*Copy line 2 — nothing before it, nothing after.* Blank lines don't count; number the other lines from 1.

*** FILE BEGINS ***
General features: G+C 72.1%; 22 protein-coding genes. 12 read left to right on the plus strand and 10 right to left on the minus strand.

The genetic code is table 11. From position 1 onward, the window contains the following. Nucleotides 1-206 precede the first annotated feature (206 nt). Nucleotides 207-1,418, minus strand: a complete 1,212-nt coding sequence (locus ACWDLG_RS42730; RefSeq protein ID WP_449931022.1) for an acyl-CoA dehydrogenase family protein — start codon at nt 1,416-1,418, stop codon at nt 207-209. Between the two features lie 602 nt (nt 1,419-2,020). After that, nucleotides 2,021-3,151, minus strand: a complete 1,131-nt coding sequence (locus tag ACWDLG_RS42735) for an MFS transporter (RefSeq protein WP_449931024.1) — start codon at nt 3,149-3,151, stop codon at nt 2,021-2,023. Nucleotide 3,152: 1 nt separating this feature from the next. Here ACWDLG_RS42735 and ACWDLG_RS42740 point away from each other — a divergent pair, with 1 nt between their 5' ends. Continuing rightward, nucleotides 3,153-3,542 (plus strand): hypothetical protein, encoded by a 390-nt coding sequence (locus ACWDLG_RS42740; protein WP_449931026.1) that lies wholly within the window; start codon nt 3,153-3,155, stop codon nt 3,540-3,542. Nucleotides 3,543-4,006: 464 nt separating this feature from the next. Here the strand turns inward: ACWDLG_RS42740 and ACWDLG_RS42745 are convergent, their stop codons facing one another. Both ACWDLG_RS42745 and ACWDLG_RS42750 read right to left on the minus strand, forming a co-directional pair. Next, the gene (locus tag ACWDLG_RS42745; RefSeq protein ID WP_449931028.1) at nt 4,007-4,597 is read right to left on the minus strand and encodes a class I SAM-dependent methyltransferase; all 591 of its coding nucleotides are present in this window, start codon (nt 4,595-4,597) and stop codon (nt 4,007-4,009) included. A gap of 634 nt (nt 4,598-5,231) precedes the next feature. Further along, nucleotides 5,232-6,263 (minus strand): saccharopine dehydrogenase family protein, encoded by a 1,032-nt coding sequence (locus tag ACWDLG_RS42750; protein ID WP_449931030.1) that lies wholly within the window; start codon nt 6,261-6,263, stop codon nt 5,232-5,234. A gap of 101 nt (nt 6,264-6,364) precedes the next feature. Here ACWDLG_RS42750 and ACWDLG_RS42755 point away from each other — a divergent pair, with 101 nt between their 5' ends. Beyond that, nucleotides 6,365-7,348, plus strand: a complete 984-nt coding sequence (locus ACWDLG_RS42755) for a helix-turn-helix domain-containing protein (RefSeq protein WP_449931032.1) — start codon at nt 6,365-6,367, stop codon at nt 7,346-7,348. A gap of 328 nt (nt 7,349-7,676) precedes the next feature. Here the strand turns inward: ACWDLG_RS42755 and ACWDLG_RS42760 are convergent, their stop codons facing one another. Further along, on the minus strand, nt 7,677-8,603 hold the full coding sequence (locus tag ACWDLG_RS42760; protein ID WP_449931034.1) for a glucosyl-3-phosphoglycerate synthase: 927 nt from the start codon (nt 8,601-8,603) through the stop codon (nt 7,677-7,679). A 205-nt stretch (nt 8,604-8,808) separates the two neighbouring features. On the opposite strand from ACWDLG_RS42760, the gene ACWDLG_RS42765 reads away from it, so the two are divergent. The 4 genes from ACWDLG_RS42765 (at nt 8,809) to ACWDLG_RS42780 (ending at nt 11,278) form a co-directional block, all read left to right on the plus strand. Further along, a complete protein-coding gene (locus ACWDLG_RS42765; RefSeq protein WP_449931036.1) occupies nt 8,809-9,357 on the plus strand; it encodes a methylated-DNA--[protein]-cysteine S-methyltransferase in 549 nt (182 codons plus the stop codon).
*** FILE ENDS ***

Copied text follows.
The genetic code is table 11. From position 1 onward, the window contains the following. Nucleotides 1-206 precede the first annotated feature (206 nt). Nucleotides 207-1,418, minus strand: a complete 1,212-nt coding sequence (locus ACWDLG_RS42730; RefSeq protein ID WP_449931022.1) for an acyl-CoA dehydrogenase family protein — start codon at nt 1,416-1,418, stop codon at nt 207-209. Between the two features lie 602 nt (nt 1,419-2,020). After that, nucleotides 2,021-3,151, minus strand: a complete 1,131-nt coding sequence (locus tag ACWDLG_RS42735) for an MFS transporter (RefSeq protein WP_449931024.1) — start codon at nt 3,149-3,151, stop codon at nt 2,021-2,023. Nucleotide 3,152: 1 nt separating this feature from the next. Here ACWDLG_RS42735 and ACWDLG_RS42740 point away from each other — a divergent pair, with 1 nt between their 5' ends. Continuing rightward, nucleotides 3,153-3,542 (plus strand): hypothetical protein, encoded by a 390-nt coding sequence (locus ACWDLG_RS42740; protein WP_449931026.1) that lies wholly within the window; start codon nt 3,153-3,155, stop codon nt 3,540-3,542. Nucleotides 3,543-4,006: 464 nt separating this feature from the next. Here the strand turns inward: ACWDLG_RS42740 and ACWDLG_RS42745 are convergent, their stop codons facing one another. Both ACWDLG_RS42745 and ACWDLG_RS42750 read right to left on the minus strand, forming a co-directional pair. Next, the gene (locus tag ACWDLG_RS42745; RefSeq protein ID WP_449931028.1) at nt 4,007-4,597 is read right to left on the minus strand and encodes a class I SAM-dependent methyltransferase; all 591 of its coding nucleotides are present in this window, start codon (nt 4,595-4,597) and stop codon (nt 4,007-4,009) included. A gap of 634 nt (nt 4,598-5,231) precedes the next feature. Further along, nucleotides 5,232-6,263 (minus strand): saccharopine dehydrogenase family protein, encoded by a 1,032-nt coding sequence (locus tag ACWDLG_RS42750; protein ID WP_449931030.1) that lies wholly within the window; start codon nt 6,261-6,263, stop codon nt 5,232-5,234. A gap of 101 nt (nt 6,264-6,364) precedes the next feature. Here ACWDLG_RS42750 and ACWDLG_RS42755 point away from each other — a divergent pair, with 101 nt between their 5' ends. Beyond that, nucleotides 6,365-7,348, plus strand: a complete 984-nt coding sequence (locus ACWDLG_RS42755) for a helix-turn-helix domain-containing protein (RefSeq protein WP_449931032.1) — start codon at nt 6,365-6,367, stop codon at nt 7,346-7,348. A gap of 328 nt (nt 7,349-7,676) precedes the next feature. Here the strand turns inward: ACWDLG_RS42755 and ACWDLG_RS42760 are convergent, their stop codons facing one another. Further along, on the minus strand, nt 7,677-8,603 hold the full coding sequence (locus tag ACWDLG_RS42760; protein ID WP_449931034.1) for a glucosyl-3-phosphoglycerate synthase: 927 nt from the start codon (nt 8,601-8,603) through the stop codon (nt 7,677-7,679). A 205-nt stretch (nt 8,604-8,808) separates the two neighbouring features. On the opposite strand from ACWDLG_RS42760, the gene ACWDLG_RS42765 reads away from it, so the two are divergent. The 4 genes from ACWDLG_RS42765 (at nt 8,809) to ACWDLG_RS42780 (ending at nt 11,278) form a co-directional block, all read left to right on the plus strand. Further along, a complete protein-coding gene (locus ACWDLG_RS42765; RefSeq protein WP_449931036.1) occupies nt 8,809-9,357 on the plus strand; it encodes a methylated-DNA--[protein]-cysteine S-methyltransferase in 549 nt (182 codons plus the stop codon).